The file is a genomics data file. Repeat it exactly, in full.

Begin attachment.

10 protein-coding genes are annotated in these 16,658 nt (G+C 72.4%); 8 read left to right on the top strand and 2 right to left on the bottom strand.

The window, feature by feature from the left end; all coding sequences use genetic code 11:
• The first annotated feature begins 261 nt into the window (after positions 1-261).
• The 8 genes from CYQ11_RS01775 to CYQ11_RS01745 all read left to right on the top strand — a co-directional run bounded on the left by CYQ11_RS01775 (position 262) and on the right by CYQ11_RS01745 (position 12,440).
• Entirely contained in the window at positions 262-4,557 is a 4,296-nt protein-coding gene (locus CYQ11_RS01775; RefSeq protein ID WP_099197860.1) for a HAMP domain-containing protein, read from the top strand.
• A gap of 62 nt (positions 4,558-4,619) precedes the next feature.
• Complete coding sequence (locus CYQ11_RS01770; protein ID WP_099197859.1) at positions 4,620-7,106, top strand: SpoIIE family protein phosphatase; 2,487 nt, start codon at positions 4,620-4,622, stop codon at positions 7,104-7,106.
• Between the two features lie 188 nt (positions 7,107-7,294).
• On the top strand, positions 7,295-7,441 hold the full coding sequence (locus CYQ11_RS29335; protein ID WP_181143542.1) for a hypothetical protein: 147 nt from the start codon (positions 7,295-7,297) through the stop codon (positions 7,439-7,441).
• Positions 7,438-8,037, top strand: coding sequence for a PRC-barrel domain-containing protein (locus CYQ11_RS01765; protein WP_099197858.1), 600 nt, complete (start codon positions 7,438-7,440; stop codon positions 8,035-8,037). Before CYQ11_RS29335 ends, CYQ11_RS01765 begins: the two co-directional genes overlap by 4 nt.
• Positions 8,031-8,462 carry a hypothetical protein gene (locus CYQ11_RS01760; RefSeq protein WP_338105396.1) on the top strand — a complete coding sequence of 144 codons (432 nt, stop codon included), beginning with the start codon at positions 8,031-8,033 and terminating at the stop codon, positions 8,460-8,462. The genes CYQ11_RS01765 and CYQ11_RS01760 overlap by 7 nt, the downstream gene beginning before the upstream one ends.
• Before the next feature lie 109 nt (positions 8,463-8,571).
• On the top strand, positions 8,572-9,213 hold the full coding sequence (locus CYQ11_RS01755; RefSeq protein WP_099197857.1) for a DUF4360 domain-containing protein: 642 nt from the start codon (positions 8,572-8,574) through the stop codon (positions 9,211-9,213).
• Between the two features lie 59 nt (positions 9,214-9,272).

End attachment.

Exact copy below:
10 protein-coding genes are annotated in these 16,658 nt (G+C 72.4%); 8 read left to right on the top strand and 2 right to left on the bottom strand.

The window, feature by feature from the left end; all coding sequences use genetic code 11:
• The first annotated feature begins 261 nt into the window (after positions 1-261).
• The 8 genes from CYQ11_RS01775 to CYQ11_RS01745 all read left to right on the top strand — a co-directional run bounded on the left by CYQ11_RS01775 (position 262) and on the right by CYQ11_RS01745 (position 12,440).
• Entirely contained in the window at positions 262-4,557 is a 4,296-nt protein-coding gene (locus CYQ11_RS01775; RefSeq protein ID WP_099197860.1) for a HAMP domain-containing protein, read from the top strand.
• A gap of 62 nt (positions 4,558-4,619) precedes the next feature.
• Complete coding sequence (locus CYQ11_RS01770; protein ID WP_099197859.1) at positions 4,620-7,106, top strand: SpoIIE family protein phosphatase; 2,487 nt, start codon at positions 4,620-4,622, stop codon at positions 7,104-7,106.
• Between the two features lie 188 nt (positions 7,107-7,294).
• On the top strand, positions 7,295-7,441 hold the full coding sequence (locus CYQ11_RS29335; protein ID WP_181143542.1) for a hypothetical protein: 147 nt from the start codon (positions 7,295-7,297) through the stop codon (positions 7,439-7,441).
• Positions 7,438-8,037, top strand: coding sequence for a PRC-barrel domain-containing protein (locus CYQ11_RS01765; protein WP_099197858.1), 600 nt, complete (start codon positions 7,438-7,440; stop codon positions 8,035-8,037). Before CYQ11_RS29335 ends, CYQ11_RS01765 begins: the two co-directional genes overlap by 4 nt.
• Positions 8,031-8,462 carry a hypothetical protein gene (locus CYQ11_RS01760; RefSeq protein WP_338105396.1) on the top strand — a complete coding sequence of 144 codons (432 nt, stop codon included), beginning with the start codon at positions 8,031-8,033 and terminating at the stop codon, positions 8,460-8,462. The genes CYQ11_RS01765 and CYQ11_RS01760 overlap by 7 nt, the downstream gene beginning before the upstream one ends.
• Before the next feature lie 109 nt (positions 8,463-8,571).
• On the top strand, positions 8,572-9,213 hold the full coding sequence (locus CYQ11_RS01755; RefSeq protein WP_099197857.1) for a DUF4360 domain-containing protein: 642 nt from the start codon (positions 8,572-8,574) through the stop codon (positions 9,211-9,213).
• Between the two features lie 59 nt (positions 9,214-9,272).